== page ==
Sunday, October 1, 2006
By: Susan Budig
It’s been decades since I last heard Muhammad Ali extolling his own virtues. "I am the greatest; I said that even before I knew I was. I figured that if I said it enough, I would convince the world that I really was the greatest."
Now that I’ve met Roy Kapale, Ugandan musician of Souca, Lingala, and Afrobeat music, I’ve met a self-promoting person who just might have the same uncannily accurate sense of himself.
"No one can sit still when I’m playing. I don’t bore people; they never get tired of me when I am on the stage," insists Kapale. For those who attended Ugandan North American Association’s 2005 convention in Minneapolis, UNAA’s 2006 convention in New York City, or stopped at the Turf Club in St. Paul for Kapale’s recent local gig, you certainly saw the man in action.
Kapale started in music in grammar school. Receiving a bursary from the Royal College, he moved up until cutting his first single, Mukylala Neighbour. The twenty six year old became increasingly popular when his song was made into a music video by Peter Ntende. Ntende, a Ugandan music promoter based in Denmark, founded his company to help artists such as Kapale create affordable videos at international standards. The company, called Nyonjo Video Production Studios, is based in Kawempe.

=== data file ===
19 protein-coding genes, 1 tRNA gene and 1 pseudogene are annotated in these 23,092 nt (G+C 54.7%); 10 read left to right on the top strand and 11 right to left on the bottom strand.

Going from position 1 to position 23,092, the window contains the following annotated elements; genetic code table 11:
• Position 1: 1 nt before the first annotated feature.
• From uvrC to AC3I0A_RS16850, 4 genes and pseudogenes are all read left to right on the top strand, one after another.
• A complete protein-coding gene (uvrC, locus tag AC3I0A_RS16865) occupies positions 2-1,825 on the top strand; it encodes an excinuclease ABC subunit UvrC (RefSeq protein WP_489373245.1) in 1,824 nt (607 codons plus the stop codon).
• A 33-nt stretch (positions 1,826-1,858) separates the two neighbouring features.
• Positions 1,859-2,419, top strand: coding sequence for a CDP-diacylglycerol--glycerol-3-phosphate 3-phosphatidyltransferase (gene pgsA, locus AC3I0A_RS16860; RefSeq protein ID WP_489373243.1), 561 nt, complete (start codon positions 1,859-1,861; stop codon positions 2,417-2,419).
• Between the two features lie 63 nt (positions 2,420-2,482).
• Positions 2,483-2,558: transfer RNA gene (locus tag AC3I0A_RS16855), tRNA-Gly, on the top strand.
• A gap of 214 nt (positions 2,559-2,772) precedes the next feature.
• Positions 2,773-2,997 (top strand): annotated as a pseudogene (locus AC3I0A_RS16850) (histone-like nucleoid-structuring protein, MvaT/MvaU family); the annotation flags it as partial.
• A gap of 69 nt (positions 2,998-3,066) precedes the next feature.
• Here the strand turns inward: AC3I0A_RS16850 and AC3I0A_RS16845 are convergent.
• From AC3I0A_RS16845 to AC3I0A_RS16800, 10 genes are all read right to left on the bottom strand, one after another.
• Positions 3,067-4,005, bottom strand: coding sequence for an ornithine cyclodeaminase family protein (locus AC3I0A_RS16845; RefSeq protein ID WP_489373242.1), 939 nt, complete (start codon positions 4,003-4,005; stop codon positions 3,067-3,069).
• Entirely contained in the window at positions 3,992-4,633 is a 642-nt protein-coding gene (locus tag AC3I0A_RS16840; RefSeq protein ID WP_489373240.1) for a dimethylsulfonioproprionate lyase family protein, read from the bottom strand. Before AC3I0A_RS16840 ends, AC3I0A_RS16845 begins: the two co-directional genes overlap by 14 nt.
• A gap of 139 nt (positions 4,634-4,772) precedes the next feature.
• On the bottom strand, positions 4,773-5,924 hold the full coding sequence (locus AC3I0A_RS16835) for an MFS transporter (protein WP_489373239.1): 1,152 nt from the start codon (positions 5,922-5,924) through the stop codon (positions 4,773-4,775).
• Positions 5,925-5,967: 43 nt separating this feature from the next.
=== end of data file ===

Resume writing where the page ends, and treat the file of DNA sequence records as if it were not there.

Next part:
With the release of Kapale’s second album, Ebitaala Bintadde, his fame took hold within the Ugandan music community when it earned a Pearl of Africa (PAM) music award. Currently Kapale is producing his third album, which he composes and creates, titled Manifesto.
"Music is my life," Kapale says from the living room of his North American agent, Francis Ssenoga, in Minneapolis. "Music is the best way to make reforms in the world. When I see problems facing people, I can sing about that," Kapale says.
And as Kapale has learned from greats such as Awilo Longomba from the Congo and Werrason, also a Congolese musician, so he hopes to influence children who are just starting to open their eyes to the world.
Kapale is ambitious. He role models his drive with his far-reaching goals. "I’m targeting to get the Grammy Award and the Kora Award. That’s my vision. I know I will (achieve it) someday. I will."